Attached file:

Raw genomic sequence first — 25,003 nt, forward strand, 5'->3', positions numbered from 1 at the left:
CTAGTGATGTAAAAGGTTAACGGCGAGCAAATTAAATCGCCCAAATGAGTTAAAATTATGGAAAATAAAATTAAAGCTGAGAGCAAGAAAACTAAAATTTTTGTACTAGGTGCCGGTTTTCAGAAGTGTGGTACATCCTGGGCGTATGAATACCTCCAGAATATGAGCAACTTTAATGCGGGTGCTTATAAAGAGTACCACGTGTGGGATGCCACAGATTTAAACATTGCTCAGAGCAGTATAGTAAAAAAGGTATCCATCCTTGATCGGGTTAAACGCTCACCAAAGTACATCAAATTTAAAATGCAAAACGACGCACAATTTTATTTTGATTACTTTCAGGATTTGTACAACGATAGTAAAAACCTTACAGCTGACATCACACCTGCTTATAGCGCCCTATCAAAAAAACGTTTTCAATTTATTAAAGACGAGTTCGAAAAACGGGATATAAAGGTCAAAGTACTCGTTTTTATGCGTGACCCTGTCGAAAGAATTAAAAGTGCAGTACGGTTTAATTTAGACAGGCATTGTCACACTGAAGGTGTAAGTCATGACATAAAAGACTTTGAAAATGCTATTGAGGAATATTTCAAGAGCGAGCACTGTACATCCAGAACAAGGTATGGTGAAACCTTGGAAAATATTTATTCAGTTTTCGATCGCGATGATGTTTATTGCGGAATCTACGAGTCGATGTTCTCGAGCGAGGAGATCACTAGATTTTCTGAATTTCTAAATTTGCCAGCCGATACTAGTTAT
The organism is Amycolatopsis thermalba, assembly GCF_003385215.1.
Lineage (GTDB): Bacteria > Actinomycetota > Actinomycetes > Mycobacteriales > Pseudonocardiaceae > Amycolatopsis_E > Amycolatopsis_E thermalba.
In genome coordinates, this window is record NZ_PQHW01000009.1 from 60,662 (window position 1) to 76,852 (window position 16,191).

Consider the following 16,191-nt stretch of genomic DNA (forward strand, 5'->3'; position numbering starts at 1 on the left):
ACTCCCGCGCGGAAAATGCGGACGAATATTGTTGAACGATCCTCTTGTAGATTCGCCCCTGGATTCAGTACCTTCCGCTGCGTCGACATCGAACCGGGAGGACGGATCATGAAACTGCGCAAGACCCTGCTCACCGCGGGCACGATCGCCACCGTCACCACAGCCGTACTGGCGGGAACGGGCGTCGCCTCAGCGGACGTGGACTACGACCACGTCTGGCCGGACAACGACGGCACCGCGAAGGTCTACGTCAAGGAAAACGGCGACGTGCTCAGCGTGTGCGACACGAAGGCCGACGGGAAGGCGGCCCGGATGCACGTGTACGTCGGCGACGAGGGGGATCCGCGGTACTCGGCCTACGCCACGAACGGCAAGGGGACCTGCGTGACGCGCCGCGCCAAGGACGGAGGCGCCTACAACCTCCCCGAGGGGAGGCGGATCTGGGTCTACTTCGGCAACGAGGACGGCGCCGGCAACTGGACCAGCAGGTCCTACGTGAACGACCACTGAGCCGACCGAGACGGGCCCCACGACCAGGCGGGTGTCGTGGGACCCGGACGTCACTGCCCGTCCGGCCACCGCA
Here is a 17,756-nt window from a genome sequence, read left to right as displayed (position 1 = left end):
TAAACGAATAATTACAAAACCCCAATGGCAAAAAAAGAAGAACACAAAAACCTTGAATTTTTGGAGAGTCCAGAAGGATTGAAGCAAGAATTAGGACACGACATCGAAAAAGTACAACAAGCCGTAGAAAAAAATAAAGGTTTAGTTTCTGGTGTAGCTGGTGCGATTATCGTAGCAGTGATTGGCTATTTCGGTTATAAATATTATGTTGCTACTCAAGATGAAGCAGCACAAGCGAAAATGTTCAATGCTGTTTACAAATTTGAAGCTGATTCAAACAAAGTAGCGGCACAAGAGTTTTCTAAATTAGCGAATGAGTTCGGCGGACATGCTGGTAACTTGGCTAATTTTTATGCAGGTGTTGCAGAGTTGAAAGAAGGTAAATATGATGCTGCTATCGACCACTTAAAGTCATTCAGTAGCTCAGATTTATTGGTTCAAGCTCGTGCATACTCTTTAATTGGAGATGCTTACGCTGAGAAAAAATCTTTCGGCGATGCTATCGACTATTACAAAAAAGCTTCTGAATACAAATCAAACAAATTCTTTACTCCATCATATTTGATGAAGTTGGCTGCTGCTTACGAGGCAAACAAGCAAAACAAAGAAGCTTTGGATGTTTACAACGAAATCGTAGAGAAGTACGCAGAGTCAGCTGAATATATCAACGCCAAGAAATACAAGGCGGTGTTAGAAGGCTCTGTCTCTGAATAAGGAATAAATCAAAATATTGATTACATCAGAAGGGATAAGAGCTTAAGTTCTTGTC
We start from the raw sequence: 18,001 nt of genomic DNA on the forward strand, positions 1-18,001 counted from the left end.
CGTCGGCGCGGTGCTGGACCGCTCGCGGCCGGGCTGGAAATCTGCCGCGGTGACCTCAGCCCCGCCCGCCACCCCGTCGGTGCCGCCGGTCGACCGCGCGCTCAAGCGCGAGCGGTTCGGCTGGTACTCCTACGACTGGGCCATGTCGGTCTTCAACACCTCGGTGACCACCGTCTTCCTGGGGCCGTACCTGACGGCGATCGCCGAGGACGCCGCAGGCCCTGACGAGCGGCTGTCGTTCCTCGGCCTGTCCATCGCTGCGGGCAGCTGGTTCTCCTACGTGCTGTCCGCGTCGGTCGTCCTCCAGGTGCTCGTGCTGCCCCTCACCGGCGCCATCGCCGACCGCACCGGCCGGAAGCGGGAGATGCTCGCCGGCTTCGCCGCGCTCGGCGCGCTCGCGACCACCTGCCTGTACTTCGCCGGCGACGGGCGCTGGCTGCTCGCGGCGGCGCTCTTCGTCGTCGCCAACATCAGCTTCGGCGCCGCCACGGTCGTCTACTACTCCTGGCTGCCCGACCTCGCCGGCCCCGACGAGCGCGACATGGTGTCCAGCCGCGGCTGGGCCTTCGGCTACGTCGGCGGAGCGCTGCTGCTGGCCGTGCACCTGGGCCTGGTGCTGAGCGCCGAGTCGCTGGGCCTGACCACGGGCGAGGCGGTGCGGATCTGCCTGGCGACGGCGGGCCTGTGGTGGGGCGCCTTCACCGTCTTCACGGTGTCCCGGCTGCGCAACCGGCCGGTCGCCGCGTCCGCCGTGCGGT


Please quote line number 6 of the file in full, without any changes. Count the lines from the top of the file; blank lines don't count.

Consider the following 16,191-nt stretch of genomic DNA (forward strand, 5'->3'; position numbering starts at 1 on the left):